NASA clocks Asteroid 2023 PX at 27252 kmph and it is hurtling towards Earth
An Aten group asteroid is expected to make its closest approach to Earth today, August 15. According to details revealed by NASA, it is already hurtling towards the planet and will pass by very closely!
Asteroids are space rocks mostly present in the main asteroid belt between the orbits of Mars and Jupiter. Since these bodies are so far, how do NASA and other space agencies track them? Sometimes, interaction with a planet's gravitational field knocks these asteroids off their trajectories and sends them towards a planet like Earth for potential impact. When NASA's telescopes track a new Near-Earth Asteroid (NEA), astronomers measure the asteroid's observed positions in the sky and report them to the Minor Planet Center. The Center for Near-Earth Object Studies (CNEOS) then uses that data to determine the asteroid's most likely orbit around the Sun, according to NASA.
NASA has revealed details such as the speed, distance, size, and more of the asteroid that will come close to Earth today.
Asteroid 2023 PX details
The asteroid, given the designation of Asteroid 2023 PX, is on its way towards Earth today, August 15. The asteroid was spotted by NASA's Defense Coordination Office (PDCO), which is responsible for monitoring the skies and keeping a watch on various Near-Earth Objects (NEOs). The most concerning asteroid of this asteroid is its size. While it isn't big enough to be called a planet killer, Asteroid 2023 PX is almost 100 feet wide, which makes it as big as an aircraft!
It is speeding towards the planet at a blistering speed of 27252 kilometers per hour and will pass the planet at a distance of about 4.9 million kilometers, putting it in the category of Near-Earth Objects (NEOs).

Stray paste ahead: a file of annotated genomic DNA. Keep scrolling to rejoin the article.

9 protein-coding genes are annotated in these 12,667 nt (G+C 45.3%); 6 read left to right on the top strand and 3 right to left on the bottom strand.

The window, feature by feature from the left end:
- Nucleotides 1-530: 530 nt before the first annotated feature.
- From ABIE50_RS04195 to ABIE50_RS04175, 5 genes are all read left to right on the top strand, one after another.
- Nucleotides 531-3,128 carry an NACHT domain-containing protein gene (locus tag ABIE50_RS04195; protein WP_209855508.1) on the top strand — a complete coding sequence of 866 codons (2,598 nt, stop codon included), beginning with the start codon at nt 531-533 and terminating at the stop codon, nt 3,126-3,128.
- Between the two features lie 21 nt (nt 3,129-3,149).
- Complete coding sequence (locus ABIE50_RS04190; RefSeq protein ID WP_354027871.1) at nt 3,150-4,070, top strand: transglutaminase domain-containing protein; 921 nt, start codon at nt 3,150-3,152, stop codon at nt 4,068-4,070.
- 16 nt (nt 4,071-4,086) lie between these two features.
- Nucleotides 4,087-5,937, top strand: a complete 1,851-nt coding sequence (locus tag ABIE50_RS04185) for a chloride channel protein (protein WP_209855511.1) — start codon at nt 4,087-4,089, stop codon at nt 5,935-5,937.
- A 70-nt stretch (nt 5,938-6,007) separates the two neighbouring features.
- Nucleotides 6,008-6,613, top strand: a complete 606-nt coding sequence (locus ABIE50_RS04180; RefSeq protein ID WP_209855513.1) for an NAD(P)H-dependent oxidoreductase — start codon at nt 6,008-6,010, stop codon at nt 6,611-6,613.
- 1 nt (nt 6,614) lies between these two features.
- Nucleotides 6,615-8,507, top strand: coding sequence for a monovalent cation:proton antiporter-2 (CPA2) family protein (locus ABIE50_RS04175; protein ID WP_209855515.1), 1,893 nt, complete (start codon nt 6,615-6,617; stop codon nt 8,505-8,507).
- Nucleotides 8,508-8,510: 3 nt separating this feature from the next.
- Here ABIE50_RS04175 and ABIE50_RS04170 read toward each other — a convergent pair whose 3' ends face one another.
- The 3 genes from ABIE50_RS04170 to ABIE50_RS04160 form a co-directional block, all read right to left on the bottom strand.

The space agency has also revealed that Asteroid 2023 NP belongs to the Aten group of asteroids, which are Earth-crossing Near-Earth Asteroids (NEAs) with semi-major axes smaller than Earth's. They are named after the asteroid 2062 Aten and the first of its kind was discovered by American astronomer Eleanor Helin at Palomar Observatory on January 7, 1976.
These asteroids have an orbital period of less than one year and spend most of their time hidden by the Sun.
Previous asteroid impacts on Earth
Although asteroids have been safely passing near Earth these past few months, it doesn't mean a collision with Earth isn't on the cards. In fact, an asteroid was the reason behind the extinction of one of the largest species on the planet nearly 65 million years ago – dinosaurs.
According to the Alvarez hypothesis, the extinction was caused by a massive asteroid that crashed on Earth more than 65 million years ago. The asteroid terraformed the planet and is likely the reason that started the extinction of dinosaurs. Scientists have even found the impact crater of the asteroid in Chicxulub, near the Yucatan Peninsula in Mexico.
And a few years ago, the Chelyabinsk incident happened, and much before that, the Tunguska event. The largest asteroid to hit Earth was around 2 billion years ago and it left behind the Vredefort crater near Johannesburg. These close calls serve as a reminder to consistently keep an eye on these ancient space rocks for potential impacts which could change the course of history.
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